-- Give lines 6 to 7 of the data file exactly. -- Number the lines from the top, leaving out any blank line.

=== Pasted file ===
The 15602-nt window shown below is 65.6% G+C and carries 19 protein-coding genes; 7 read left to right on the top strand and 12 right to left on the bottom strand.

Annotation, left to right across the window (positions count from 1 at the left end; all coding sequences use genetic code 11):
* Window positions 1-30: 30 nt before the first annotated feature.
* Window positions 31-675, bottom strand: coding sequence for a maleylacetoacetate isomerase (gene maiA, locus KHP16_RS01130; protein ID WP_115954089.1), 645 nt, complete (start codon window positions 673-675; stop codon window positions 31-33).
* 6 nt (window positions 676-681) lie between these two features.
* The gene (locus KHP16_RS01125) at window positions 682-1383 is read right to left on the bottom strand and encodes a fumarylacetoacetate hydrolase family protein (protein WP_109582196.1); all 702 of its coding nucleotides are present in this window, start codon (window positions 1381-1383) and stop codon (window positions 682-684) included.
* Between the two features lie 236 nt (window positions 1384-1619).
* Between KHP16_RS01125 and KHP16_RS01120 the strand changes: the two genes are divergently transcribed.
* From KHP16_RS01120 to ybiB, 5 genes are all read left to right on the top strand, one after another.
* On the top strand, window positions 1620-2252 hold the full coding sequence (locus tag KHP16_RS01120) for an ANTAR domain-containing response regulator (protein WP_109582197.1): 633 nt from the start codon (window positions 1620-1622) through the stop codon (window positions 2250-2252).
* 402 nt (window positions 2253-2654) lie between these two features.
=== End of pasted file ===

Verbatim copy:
* The gene (locus KHP16_RS01125) at window positions 682-1383 is read right to left on the bottom strand and encodes a fumarylacetoacetate hydrolase family protein (protein WP_109582196.1); all 702 of its coding nucleotides are present in this window, start codon (window positions 1381-1383) and stop codon (window positions 682-684) included.
* Between the two features lie 236 nt (window positions 1384-1619).